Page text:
I watched a movie this afternoon that I hadn’t seen in a while, The Majestic, starring Jim Carrey. It was set in 1951, during the House Unamerican Activities hearings. It’s a sort of Capra-esque period film, but, given what’s been happening in the news politically recently, it was interesting to watch. It has inspired this post, and hopefully one other if I can eke it out by tomorrow.
The Declaration of Independence? The Constitution? They’re pieces of paper with signatures on them. And you know what a piece of paper with a signature is? A contract. And contracts can be renegotiated at any time. – Author Michael Sloan from the screenplay for The Majestic, spoken by the character Leo Kubelsky, studio lawyer.
In his opening statement kicking off “Ghosts of Nominations Past: Setting the Record Straight,” Sen. Schumer declared that Senate Democrats on the committee had been doing their level best to grapple with a breakdown in the process caused by Republicans. The problem, according to Sen. Schumer, went well beyond the stalling resorted to by Republicans when they were last in charge of the Senate Judiciary Committee. The crux of the matter was President Bush’s determination to pack the federal courts with “right-wing ideologues” in the mold of Scalia and Thomas, judges well outside of the mainstream, bent on implementing their extremist political views through conservative judicial activism. What was needed, Sen. Schumer proclaimed, was for the president to nominate moderates — by which he seemed to mean those who would interpret and enforce the law, rather than disregard and willfully rewrite it in order to advance a fierce partisan agenda. – Peter Berkowitz, National Review Online – It’s Unanimous – May 17, 2002
(Senator Hillary) Clinton announced Thursday she will oppose Roberts after the Senate Judiciary Committee voted 13-5 to recommend confirmation. The full Senate is expected to vote next week.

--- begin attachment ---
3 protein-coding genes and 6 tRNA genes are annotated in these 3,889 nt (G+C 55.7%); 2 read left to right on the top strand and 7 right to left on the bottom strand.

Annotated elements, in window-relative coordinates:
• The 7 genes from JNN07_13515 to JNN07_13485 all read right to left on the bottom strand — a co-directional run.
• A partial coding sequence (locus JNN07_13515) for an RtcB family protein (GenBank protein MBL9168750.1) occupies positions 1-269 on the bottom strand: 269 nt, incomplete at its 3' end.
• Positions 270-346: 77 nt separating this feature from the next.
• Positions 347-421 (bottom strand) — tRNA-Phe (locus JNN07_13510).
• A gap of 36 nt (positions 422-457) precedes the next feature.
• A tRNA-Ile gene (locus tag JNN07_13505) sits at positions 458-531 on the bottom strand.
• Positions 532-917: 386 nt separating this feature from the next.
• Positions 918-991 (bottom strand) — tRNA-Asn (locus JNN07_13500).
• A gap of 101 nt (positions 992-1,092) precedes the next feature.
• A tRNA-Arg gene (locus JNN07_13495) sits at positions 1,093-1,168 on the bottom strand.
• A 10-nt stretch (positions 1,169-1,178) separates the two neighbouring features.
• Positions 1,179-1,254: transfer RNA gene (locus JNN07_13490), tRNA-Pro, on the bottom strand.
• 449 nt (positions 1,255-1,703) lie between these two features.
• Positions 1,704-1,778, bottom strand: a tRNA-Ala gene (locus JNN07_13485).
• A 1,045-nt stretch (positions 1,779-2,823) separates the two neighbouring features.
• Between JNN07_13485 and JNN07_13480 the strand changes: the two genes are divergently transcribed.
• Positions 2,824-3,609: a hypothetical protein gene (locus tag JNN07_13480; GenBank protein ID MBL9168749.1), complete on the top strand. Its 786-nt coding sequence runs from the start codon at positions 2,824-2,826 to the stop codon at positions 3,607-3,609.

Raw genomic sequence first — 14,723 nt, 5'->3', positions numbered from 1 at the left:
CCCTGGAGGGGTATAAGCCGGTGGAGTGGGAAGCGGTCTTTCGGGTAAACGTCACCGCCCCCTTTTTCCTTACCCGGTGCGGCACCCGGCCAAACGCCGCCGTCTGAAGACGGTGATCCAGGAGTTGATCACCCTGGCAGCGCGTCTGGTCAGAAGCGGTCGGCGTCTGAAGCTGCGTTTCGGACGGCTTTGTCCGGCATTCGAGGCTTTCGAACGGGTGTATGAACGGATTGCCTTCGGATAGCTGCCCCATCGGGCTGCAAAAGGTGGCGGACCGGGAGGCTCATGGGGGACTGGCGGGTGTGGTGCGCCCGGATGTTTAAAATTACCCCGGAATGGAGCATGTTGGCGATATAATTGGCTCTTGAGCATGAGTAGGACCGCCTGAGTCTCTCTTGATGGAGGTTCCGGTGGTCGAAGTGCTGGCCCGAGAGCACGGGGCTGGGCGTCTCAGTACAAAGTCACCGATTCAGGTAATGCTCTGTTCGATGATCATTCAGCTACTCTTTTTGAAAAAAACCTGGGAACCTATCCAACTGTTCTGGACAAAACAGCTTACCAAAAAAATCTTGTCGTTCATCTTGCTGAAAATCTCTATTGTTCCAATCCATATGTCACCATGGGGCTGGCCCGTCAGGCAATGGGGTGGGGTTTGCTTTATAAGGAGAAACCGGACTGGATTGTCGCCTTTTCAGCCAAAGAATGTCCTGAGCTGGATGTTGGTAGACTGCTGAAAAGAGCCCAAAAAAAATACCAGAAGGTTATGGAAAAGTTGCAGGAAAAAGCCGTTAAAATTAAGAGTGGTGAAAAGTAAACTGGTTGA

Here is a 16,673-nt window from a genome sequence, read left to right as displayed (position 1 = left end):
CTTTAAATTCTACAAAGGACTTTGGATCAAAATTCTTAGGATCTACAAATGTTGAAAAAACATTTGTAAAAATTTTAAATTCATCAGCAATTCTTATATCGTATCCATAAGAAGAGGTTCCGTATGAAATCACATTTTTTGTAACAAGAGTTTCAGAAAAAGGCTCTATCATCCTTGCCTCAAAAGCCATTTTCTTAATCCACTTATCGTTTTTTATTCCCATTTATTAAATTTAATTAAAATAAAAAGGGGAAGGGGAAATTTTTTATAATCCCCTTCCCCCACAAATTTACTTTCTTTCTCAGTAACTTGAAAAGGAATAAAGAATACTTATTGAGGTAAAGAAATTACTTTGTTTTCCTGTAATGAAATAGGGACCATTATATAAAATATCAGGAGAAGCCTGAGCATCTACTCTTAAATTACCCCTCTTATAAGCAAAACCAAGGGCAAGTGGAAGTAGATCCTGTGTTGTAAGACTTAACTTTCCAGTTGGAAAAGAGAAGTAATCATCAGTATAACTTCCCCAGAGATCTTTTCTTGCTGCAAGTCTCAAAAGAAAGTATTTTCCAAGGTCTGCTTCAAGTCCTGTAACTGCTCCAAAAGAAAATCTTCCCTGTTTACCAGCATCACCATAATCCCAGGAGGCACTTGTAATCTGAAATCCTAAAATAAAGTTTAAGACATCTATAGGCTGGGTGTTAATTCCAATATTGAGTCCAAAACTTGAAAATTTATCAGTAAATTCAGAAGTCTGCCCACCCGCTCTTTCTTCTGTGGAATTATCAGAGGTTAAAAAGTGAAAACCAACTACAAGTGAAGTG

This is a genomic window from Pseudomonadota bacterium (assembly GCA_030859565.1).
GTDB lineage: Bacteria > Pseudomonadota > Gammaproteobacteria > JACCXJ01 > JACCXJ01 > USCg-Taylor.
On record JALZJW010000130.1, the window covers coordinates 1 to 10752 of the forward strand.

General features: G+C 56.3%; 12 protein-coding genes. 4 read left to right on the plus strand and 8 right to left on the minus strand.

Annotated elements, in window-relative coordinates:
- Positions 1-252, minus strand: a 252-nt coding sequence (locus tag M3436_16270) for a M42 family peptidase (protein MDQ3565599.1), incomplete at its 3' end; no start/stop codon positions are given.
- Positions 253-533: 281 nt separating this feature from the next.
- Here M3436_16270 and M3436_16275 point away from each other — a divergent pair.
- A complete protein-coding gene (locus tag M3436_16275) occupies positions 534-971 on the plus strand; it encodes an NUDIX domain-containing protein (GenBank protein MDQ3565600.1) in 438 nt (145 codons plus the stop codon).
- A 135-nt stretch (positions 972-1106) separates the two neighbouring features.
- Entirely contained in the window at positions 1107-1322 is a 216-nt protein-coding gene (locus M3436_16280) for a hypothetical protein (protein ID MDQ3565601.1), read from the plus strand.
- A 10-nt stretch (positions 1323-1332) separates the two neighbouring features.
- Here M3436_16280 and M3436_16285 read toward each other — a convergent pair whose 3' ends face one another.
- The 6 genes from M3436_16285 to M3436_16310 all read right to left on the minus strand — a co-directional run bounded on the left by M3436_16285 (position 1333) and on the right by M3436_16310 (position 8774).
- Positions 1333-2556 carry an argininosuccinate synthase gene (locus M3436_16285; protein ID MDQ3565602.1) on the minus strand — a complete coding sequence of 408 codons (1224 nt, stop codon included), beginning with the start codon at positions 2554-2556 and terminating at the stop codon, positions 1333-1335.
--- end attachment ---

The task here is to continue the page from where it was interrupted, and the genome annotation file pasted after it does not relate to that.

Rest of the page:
She cited “an obligation to my constituents to make sure that I cast my vote for chief justice of the United States for someone I am convinced will be steadfast in protecting fundamental women’s rights, civil rights, privacy rights, and who will respect the appropriate separation of powers among the three branches.”
She added that after Roberts’ testimony before the Senate Judiciary Committee earlier this month, “I believe the record on these matters has been left unclear.”
She said her “desire to maintain the already fragile Supreme Court majority for civil rights, voting rights and women’s rights outweighs the respect I have for Judge Roberts’ intellect, character and legal skills.”
Edward Cox, a Manhattan lawyer and son-in-law of President Richard Nixon who also is seeking the GOP Senate nomination, said Clinton “had a chance to show that she could rise above blind partisanship and not be beholden to left-wing attack groups.”
“The senator unfortunately has again decided to join the likes of Ted Kennedy and the liberal wing of her party in support of judicial activism,” Cox added. – Associated Press story, 9/24/05
Ruth Bader Ginsburg told an audience Wednesday that she doesn’t like the idea of being the only female justice on the Supreme Court. But in choosing to fill one of the two open positions on the court, “any woman will not do,” she said.
There are “some women who might be appointed who would not advance human rights or women’s rights,” Ginsburg told those gathered at the New York City Bar Association. – AP Story, 9/21/05
If Americans loved judicial activism, liberals wouldn’t be lying about what it is. Judicial activism means making up constitutional rights in order to strike down laws the justices don’t like based on their personal preferences. It’s not judicial activism to strike down laws because they violate the Constitution.